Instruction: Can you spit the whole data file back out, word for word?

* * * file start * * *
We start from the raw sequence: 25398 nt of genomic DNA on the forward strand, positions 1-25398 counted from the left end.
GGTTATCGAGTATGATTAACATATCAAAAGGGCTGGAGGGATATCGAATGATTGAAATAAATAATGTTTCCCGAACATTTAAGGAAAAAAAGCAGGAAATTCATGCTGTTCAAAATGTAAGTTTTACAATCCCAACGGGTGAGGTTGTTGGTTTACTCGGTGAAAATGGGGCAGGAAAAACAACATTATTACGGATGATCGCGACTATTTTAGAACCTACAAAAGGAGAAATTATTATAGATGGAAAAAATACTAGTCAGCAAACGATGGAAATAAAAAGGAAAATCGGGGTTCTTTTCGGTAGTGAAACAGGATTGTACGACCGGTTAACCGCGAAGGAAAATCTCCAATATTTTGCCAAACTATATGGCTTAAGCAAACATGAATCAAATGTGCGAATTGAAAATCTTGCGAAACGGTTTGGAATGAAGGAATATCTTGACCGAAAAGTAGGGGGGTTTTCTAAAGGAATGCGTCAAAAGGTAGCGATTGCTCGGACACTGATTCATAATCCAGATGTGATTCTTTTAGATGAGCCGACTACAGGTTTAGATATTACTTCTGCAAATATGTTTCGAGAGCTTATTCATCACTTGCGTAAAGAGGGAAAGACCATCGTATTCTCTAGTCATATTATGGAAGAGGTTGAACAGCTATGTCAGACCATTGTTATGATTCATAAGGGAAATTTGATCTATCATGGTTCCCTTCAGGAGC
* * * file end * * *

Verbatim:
We start from the raw sequence: 25398 nt of genomic DNA on the forward strand, positions 1-25398 counted from the left end.
GGTTATCGAGTATGATTAACATATCAAAAGGGCTGGAGGGATATCGAATGATTGAAATAAATAATGTTTCCCGAACATTTAAGGAAAAAAAGCAGGAAATTCATGCTGTTCAAAATGTAAGTTTTACAATCCCAACGGGTGAGGTTGTTGGTTTACTCGGTGAAAATGGGGCAGGAAAAACAACATTATTACGGATGATCGCGACTATTTTAGAACCTACAAAAGGAGAAATTATTATAGATGGAAAAAATACTAGTCAGCAAACGATGGAAATAAAAAGGAAAATCGGGGTTCTTTTCGGTAGTGAAACAGGATTGTACGACCGGTTAACCGCGAAGGAAAATCTCCAATATTTTGCCAAACTATATGGCTTAAGCAAACATGAATCAAATGTGCGAATTGAAAATCTTGCGAAACGGTTTGGAATGAAGGAATATCTTGACCGAAAAGTAGGGGGGTTTTCTAAAGGAATGCGTCAAAAGGTAGCGATTGCTCGGACACTGATTCATAATCCAGATGTGATTCTTTTAGATGAGCCGACTACAGGTTTAGATATTACTTCTGCAAATATGTTTCGAGAGCTTATTCATCACTTGCGTAAAGAGGGAAAGACCATCGTATTCTCTAGTCATATTATGGAAGAGGTTGAACAGCTATGTCAGACCATTGTTATGATTCATAAGGGAAATTTGATCTATCATGGTTCCCTTCAGGAGC